At the close of the nineteenth century and the early part of the twentieth, schooners on the Great Lakes were a staple of the shipping industry. They transported lumber and other goods from port to port around the lakes. Before winter set in and froze the lakes many of the schooner captains would load their boats with pine trees from the north and take them to the larger ports along the lake. They would sell the harvested Christmas tree right from the deck of their boats. It became a family tradition in many households to go down to the docks and pick out a fresh cut tree for Christmas. It assured the captains a financially successful last voyage of the year. The cost of the trees ranged from 25 cents to a dollar. One of those Christmas tree ships became a legend.
Captain Herman Schuenemann
Herman Schuenemann and his brother August began shipping goods around the ports of Lake Michigan in the 1880s. They would lease or rent schooners, contract with lumber mills in the upper Michigan peninsula, and ship the raw lumber to various ports during the shipping season. For a final journey they would load their ships with freshly cut pine trees and sell them in Chicago as Christmas trees.
In 1898, August lost his life in a storm on the lake. But Captain Herman Schuenemann continued working the lake. While he used various boats for shipping he purchased the Rouse Simmons, a three-mast schooner, in 1910 and always used it for the Christmas tree run.
The Rouse Simmons
The Rouse Simmons was a three-mast schooner used on the Great Lakes for shipping.
Built in 1868 at a cost of $14,000, a very expensive ship for the time
127 feet in length
27.5 feet in the beam
Named after a member of the Simmons family, an influential family that later founded the company that manufactured the Simmons Mattress.
When Captain Schuenemann purchased the Rouse Simmons, it had already sunk and been raised in 1904. The masts had been knocked off and then refitted in 1906. It was clearly a boat that was beginning to show its age.
The Last Voyage of the Rouse Simmons
Traditionally Captain Schuenemann would take his load of trees on the five-day journey from Thompson, Michigan to Chicago, Illinois and arrive on the day after Thanksgiving. Because it was the last voyage of the season he filled the hold with 5,000 trees. He lashed another 500 to the deck. As he left port in late November of 1912, the captain and his crew could tell bad weather was on the way. Several crew members actually refused to go because someone saw rats leaving the ship right before it was set to sail, a bad omen. The ship ran into a full blown winter blizzard on the lake. With an already overloaded ship, the waves breaking over the boat got into the hold and quickly turned to ice in the freezing temperatures. This added extra tons of weight to the ship, weight the Rouse Simmons could not endure.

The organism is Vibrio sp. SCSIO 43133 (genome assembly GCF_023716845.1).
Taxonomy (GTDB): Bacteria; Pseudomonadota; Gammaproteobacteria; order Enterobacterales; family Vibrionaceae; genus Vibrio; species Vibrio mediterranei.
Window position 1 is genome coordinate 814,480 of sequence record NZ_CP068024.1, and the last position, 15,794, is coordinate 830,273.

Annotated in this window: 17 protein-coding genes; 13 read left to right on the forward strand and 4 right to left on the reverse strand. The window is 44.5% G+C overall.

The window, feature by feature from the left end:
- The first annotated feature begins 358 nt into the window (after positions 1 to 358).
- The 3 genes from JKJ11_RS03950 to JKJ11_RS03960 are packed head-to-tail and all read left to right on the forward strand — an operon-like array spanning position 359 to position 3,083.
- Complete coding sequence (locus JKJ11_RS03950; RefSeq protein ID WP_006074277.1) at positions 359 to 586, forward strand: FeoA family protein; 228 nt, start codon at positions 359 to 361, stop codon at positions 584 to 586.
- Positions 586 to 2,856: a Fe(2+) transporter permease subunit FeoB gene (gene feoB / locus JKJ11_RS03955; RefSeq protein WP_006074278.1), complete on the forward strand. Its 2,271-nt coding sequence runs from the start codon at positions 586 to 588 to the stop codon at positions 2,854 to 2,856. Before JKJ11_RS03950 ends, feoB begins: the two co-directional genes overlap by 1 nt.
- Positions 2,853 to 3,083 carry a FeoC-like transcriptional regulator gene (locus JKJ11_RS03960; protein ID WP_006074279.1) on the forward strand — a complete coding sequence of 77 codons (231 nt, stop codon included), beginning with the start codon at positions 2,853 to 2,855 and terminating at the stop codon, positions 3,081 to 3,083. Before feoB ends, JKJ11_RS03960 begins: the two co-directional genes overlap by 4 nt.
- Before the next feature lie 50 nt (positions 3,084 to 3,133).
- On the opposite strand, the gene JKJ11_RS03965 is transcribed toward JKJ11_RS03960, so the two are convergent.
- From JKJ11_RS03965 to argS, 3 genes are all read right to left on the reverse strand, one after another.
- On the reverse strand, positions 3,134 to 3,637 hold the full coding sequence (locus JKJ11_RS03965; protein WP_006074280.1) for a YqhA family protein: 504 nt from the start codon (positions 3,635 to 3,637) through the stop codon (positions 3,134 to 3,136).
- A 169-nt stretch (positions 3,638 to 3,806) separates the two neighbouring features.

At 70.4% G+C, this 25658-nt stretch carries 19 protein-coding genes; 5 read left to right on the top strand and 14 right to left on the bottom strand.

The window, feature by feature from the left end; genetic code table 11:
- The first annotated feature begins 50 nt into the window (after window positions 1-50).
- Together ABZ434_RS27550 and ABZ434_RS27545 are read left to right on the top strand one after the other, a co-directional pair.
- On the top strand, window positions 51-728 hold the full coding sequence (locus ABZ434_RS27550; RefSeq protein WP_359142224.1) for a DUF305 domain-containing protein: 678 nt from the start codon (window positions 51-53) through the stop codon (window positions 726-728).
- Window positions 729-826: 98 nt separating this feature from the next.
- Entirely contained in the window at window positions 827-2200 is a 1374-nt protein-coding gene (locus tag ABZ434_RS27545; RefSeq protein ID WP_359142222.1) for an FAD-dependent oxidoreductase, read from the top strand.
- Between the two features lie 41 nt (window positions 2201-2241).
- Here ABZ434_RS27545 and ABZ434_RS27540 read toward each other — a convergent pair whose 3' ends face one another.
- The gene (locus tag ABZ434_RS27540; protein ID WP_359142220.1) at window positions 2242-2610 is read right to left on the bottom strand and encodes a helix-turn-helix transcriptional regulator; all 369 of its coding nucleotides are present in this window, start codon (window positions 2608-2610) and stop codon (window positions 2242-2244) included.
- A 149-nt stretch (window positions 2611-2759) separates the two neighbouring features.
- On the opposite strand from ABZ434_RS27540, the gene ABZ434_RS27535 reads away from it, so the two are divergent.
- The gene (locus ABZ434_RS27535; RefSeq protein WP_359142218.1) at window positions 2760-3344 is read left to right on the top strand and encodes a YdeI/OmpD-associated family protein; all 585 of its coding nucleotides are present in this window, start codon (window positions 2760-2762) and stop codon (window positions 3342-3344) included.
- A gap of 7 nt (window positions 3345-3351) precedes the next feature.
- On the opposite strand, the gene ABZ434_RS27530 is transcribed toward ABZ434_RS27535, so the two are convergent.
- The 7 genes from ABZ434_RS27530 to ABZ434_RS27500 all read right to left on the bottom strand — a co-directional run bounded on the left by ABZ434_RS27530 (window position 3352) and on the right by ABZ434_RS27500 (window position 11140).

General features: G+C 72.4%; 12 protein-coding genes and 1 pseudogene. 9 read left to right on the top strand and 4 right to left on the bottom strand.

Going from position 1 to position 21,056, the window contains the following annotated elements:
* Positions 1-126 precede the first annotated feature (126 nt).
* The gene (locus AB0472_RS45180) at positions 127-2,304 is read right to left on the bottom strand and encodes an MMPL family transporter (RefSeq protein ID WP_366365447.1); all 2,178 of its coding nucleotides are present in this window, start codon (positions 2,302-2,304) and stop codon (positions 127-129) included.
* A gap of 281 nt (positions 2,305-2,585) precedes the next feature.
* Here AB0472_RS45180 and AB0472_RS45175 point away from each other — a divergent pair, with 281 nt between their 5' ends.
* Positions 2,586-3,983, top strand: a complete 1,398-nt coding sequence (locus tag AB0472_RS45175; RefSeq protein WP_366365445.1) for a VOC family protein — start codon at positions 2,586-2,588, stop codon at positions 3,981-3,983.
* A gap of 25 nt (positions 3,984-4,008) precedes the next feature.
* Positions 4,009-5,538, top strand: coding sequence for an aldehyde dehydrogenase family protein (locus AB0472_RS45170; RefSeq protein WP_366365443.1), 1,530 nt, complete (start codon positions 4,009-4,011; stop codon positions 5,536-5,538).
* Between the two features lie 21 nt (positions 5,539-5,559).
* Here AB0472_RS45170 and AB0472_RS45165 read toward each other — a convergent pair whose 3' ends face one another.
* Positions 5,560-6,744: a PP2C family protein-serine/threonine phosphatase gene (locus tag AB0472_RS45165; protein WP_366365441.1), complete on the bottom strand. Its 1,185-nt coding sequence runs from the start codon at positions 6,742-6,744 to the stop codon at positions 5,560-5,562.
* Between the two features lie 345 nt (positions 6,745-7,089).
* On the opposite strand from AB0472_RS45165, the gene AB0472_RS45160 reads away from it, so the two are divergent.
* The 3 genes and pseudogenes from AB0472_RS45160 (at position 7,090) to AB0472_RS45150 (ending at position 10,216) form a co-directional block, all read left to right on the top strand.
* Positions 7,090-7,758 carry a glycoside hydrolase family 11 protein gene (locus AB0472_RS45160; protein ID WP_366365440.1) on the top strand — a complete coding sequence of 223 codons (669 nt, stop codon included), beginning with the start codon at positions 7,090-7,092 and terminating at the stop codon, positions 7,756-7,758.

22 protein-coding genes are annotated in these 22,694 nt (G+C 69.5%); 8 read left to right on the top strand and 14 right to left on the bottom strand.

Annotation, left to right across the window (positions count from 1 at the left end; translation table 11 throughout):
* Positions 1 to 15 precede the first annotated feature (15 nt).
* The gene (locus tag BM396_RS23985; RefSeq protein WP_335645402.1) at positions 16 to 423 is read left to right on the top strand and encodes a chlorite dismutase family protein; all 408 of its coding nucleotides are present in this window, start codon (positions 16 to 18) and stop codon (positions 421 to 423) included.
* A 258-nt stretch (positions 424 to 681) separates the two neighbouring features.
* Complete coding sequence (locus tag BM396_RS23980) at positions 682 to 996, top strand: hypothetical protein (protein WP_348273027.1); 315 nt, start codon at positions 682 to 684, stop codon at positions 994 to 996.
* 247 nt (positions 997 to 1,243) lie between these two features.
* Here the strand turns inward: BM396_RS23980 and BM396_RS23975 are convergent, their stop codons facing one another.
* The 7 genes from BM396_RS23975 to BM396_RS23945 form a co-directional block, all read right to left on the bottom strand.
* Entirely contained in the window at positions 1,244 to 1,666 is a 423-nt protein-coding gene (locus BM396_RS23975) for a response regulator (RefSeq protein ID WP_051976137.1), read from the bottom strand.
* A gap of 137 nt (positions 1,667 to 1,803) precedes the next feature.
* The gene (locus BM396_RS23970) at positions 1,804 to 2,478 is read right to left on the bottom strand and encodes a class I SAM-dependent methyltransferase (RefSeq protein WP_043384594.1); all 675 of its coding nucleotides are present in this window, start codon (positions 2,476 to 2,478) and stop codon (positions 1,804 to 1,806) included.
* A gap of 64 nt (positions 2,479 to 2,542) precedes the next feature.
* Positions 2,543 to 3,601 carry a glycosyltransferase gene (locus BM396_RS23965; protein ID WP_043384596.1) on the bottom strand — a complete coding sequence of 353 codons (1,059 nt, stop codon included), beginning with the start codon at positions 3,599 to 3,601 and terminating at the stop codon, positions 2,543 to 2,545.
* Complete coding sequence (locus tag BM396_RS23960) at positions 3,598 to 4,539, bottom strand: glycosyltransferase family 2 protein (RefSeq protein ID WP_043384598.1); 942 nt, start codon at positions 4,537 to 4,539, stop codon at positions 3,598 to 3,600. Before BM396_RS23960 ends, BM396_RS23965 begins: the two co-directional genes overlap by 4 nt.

The Rescue Attempt of the Rouse Simmons
On the November 23, 1912, the Rouse Simmons was observed flying a distress flag about five miles off the coast of Two Rivers, Wisconsin. A United States Lifesaving Station (later to become known as the Coast Guard) in Kewaunee, Wisconsin was notified and launched a rescue boat. Despite the brutal weather, this rescue boat was able to get within an eighth of a mile of the ship. Then the rescue ship lost site of the Rouse Simmons behind a wave and the blowing snow. The Rouse Simmons would not be seen again for nearly sixty years.
Life After the Rouse Simmons
Captain Shuenemann’s wife, Barbara, and children continued the business for over twenty years after his death. When it became cheaper and safer to send the Christmas trees by train Barbara Schuenemann showed some true marketing savvy. She would ship the trees to Chicago by rail, have them arrive at night, rent a schooner already in port and have the trees transported to the ship from the trains under cover of darkness. This gave the impression that the Christmas Tree ship had once again made the perilous journey over Lake Michigan.
Artifacts from the Rouse Simmons
After the Rouse Simmons went down, a message in a bottle was found. It allegedly was written by Captain Schuenemann. It read:
“Everybody, goodbye. I guess we are thru. Leaking badly. God help us. Signed: Herman Schuenemann.”
Over the years more items were found.
Another bottled message.
A seaman’s wallet.
And for years to come fisherman would complain about the inordinate number of Christmas trees fouling their nets.
In 1971, while searching for another shipwreck, Kent Bellrichard came upon the remains of the Rouse Simmons. It was over 180 feet down. Many artifacts from the ship were brought to the surface and are now on display at various museums and organizations in the area.
Manitowoc Maritime Museum
Milwaukee Yacht Club
Rogers Street fishing Village Museum
Fine Art and the Rouse Simmons
Charles Vickery (1913-1998), a Chicago area artist, painted a series of four pictures of the Rouse Simmons. These paintings were an instant hit in the artistic community. Perhaps the most popular, and today the rarest, print was the painting of the Christmas Tree ship filled with trees at the Clark Street dock on the Chicago River. Families are busily buying and unloading their annual Christmas trees.
While there were many Christmas Tree ships on the Great Lakes, Captain Schuenemann and the Rouse Simmons are the two memories that people on the Great Lakes think of when talking of the Christmas Tree ship. Even though his body was never found Captain Schuenemann has a grave at Acacia Cemetery, in a suburb of Chicago. On his gravestone: an image of a lone Christmas tree.